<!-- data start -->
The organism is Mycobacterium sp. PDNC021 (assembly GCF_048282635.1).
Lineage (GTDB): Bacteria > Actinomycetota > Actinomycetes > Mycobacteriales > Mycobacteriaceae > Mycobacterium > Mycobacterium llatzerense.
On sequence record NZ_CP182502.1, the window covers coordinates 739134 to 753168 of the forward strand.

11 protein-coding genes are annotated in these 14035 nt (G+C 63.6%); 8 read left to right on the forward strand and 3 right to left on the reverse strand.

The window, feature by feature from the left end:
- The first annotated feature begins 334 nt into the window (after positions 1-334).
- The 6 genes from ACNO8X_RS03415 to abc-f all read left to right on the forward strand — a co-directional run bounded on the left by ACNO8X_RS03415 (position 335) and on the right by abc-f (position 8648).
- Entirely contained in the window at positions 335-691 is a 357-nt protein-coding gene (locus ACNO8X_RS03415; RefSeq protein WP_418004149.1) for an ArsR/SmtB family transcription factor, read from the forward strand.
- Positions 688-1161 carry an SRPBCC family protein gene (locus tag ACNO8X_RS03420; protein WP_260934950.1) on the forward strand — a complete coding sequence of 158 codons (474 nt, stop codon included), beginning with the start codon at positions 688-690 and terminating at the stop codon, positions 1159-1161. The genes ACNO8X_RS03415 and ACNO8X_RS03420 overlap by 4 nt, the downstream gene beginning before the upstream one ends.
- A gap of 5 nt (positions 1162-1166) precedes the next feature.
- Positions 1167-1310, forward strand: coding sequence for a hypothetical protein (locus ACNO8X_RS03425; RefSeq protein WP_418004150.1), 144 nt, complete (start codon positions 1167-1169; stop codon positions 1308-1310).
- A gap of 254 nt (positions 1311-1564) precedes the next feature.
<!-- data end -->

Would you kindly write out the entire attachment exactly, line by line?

The organism is Mycobacterium sp. PDNC021 (assembly GCF_048282635.1).
Lineage (GTDB): Bacteria > Actinomycetota > Actinomycetes > Mycobacteriales > Mycobacteriaceae > Mycobacterium > Mycobacterium llatzerense.
On sequence record NZ_CP182502.1, the window covers coordinates 739134 to 753168 of the forward strand.

11 protein-coding genes are annotated in these 14035 nt (G+C 63.6%); 8 read left to right on the forward strand and 3 right to left on the reverse strand.

The window, feature by feature from the left end:
- The first annotated feature begins 334 nt into the window (after positions 1-334).
- The 6 genes from ACNO8X_RS03415 to abc-f all read left to right on the forward strand — a co-directional run bounded on the left by ACNO8X_RS03415 (position 335) and on the right by abc-f (position 8648).
- Entirely contained in the window at positions 335-691 is a 357-nt protein-coding gene (locus ACNO8X_RS03415; RefSeq protein WP_418004149.1) for an ArsR/SmtB family transcription factor, read from the forward strand.
- Positions 688-1161 carry an SRPBCC family protein gene (locus tag ACNO8X_RS03420; protein WP_260934950.1) on the forward strand — a complete coding sequence of 158 codons (474 nt, stop codon included), beginning with the start codon at positions 688-690 and terminating at the stop codon, positions 1159-1161. The genes ACNO8X_RS03415 and ACNO8X_RS03420 overlap by 4 nt, the downstream gene beginning before the upstream one ends.
- A gap of 5 nt (positions 1162-1166) precedes the next feature.
- Positions 1167-1310, forward strand: coding sequence for a hypothetical protein (locus ACNO8X_RS03425; RefSeq protein WP_418004150.1), 144 nt, complete (start codon positions 1167-1169; stop codon positions 1308-1310).
- A gap of 254 nt (positions 1311-1564) precedes the next feature.